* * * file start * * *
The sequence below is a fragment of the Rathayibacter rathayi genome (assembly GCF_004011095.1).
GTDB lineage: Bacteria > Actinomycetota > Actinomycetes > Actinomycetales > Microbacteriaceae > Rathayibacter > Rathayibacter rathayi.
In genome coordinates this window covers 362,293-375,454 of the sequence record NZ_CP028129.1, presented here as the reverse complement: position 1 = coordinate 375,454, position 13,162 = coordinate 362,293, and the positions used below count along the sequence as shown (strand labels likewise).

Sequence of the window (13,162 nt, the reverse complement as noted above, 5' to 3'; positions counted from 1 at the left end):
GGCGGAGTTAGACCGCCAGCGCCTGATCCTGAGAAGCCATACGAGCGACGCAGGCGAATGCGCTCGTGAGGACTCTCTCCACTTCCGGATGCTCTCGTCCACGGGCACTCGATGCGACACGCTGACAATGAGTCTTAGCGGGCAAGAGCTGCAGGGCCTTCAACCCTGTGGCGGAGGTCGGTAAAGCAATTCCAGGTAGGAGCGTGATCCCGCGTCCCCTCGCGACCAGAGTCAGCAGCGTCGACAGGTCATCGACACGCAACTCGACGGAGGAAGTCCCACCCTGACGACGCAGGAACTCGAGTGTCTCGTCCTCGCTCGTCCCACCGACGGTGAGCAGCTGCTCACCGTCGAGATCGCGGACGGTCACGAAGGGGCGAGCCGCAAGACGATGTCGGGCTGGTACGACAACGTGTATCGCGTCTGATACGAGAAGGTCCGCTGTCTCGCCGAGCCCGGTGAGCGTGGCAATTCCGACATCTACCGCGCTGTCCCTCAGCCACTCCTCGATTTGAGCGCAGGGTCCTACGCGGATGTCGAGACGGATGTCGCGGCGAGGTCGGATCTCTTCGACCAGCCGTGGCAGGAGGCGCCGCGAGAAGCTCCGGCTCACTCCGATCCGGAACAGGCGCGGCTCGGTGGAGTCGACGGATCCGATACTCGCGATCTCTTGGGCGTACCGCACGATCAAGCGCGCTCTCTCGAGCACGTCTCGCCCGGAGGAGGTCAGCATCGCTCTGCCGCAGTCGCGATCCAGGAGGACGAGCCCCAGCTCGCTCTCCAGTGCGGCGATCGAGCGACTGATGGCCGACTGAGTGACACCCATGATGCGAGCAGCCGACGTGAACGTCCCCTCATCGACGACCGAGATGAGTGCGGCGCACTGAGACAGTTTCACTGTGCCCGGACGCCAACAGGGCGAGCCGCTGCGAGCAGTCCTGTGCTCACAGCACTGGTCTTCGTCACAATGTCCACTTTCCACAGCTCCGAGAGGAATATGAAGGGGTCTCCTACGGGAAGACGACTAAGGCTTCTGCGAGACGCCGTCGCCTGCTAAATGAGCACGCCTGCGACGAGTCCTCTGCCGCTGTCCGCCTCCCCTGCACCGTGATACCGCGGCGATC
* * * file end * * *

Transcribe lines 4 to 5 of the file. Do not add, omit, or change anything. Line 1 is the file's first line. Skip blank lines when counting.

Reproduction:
Sequence of the window (13,162 nt, the reverse complement as noted above, 5' to 3'; positions counted from 1 at the left end):
GGCGGAGTTAGACCGCCAGCGCCTGATCCTGAGAAGCCATACGAGCGACGCAGGCGAATGCGCTCGTGAGGACTCTCTCCACTTCCGGATGCTCTCGTCCACGGGCACTCGATGCGACACGCTGACAATGAGTCTTAGCGGGCAAGAGCTGCAGGGCCTTCAACCCTGTGGCGGAGGTCGGTAAAGCAATTCCAGGTAGGAGCGTGATCCCGCGTCCCCTCGCGACCAGAGTCAGCAGCGTCGACAGGTCATCGACACGCAACTCGACGGAGGAAGTCCCACCCTGACGACGCAGGAACTCGAGTGTCTCGTCCTCGCTCGTCCCACCGACGGTGAGCAGCTGCTCACCGTCGAGATCGCGGACGGTCACGAAGGGGCGAGCCGCAAGACGATGTCGGGCTGGTACGACAACGTGTATCGCGTCTGATACGAGAAGGTCCGCTGTCTCGCCGAGCCCGGTGAGCGTGGCAATTCCGACATCTACCGCGCTGTCCCTCAGCCACTCCTCGATTTGAGCGCAGGGTCCTACGCGGATGTCGAGACGGATGTCGCGGCGAGGTCGGATCTCTTCGACCAGCCGTGGCAGGAGGCGCCGCGAGAAGCTCCGGCTCACTCCGATCCGGAACAGGCGCGGCTCGGTGGAGTCGACGGATCCGATACTCGCGATCTCTTGGGCGTACCGCACGATCAAGCGCGCTCTCTCGAGCACGTCTCGCCCGGAGGAGGTCAGCATCGCTCTGCCGCAGTCGCGATCCAGGAGGACGAGCCCCAGCTCGCTCTCCAGTGCGGCGATCGAGCGACTGATGGCCGACTGAGTGACACCCATGATGCGAGCAGCCGACGTGAACGTCCCCTCATCGACGACCGAGATGAGTGCGGCGCACTGAGACAGTTTCACTGTGCCCGGACGCCAACAGGGCGAGCCGCTGCGAGCAGTCCTGTGCTCACAGCACTGGTCTTCGTCACAATGTCCACTTTCCACAGCTCCGAGAGGAATATGAAGGGGTCTCCTACGGGAAGACGACTAAGGCTTCTGCGAGACGCCGTCGCCTGCTAAATGAGCACGCCTGCGACGAGTCCTCTGCCGCTGTCCGCCTCCCCTGCACCGTGATACCGCGGCGATC